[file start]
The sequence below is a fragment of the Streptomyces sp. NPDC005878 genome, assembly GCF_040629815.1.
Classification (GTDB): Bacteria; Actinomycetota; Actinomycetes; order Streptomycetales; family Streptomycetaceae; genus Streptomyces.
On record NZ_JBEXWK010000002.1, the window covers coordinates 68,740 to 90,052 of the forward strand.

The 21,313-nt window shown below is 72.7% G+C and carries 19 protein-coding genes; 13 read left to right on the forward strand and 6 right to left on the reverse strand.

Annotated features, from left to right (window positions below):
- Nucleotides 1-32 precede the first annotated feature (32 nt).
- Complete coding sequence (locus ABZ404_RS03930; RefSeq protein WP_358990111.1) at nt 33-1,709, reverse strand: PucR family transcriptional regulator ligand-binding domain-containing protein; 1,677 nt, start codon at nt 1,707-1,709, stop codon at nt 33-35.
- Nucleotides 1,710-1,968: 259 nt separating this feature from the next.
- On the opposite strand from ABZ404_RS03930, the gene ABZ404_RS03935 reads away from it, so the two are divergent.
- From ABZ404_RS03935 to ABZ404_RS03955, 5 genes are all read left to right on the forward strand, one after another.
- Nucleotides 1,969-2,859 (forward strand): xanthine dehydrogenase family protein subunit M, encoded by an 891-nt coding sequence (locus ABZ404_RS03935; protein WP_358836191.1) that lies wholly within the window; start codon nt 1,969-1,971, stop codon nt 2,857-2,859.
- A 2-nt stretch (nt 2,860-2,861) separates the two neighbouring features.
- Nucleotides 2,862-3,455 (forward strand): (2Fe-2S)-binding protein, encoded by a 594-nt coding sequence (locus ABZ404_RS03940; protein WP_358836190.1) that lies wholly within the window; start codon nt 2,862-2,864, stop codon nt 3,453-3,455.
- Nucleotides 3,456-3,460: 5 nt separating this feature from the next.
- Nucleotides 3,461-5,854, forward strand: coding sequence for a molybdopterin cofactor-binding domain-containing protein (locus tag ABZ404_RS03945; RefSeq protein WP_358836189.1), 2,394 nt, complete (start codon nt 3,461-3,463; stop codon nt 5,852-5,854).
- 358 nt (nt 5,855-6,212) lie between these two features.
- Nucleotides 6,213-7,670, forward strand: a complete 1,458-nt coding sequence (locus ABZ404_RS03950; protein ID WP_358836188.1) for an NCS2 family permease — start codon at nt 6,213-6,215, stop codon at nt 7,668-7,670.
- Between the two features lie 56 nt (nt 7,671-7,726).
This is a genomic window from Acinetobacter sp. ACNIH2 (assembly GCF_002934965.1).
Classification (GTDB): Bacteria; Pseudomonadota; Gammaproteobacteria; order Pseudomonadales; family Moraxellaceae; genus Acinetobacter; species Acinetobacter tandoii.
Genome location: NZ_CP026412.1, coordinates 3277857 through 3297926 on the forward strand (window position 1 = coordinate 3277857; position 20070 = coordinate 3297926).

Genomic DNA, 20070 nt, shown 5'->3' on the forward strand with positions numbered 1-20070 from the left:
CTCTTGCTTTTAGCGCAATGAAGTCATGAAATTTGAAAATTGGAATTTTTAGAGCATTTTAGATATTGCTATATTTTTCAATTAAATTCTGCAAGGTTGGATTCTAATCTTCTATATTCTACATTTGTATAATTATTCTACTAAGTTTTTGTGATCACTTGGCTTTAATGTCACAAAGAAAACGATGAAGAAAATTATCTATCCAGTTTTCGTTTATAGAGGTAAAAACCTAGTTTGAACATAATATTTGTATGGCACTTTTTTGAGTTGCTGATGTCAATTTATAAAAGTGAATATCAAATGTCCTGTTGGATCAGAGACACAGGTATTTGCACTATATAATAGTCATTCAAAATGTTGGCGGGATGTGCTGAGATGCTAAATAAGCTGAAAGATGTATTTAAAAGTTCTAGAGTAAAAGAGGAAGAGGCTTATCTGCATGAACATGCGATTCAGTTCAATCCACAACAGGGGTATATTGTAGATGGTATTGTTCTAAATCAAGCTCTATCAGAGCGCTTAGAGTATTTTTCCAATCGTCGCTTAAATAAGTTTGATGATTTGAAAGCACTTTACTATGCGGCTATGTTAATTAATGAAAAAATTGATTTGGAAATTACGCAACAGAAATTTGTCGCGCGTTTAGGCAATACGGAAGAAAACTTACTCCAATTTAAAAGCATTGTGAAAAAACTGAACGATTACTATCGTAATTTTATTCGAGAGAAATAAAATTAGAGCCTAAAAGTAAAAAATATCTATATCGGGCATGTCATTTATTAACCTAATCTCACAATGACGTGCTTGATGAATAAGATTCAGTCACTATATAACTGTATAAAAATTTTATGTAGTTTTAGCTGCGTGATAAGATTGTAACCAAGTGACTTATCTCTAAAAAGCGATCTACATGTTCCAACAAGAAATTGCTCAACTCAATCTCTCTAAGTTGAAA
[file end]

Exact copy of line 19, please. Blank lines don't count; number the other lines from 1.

This is a genomic window from Acinetobacter sp. ACNIH2 (assembly GCF_002934965.1).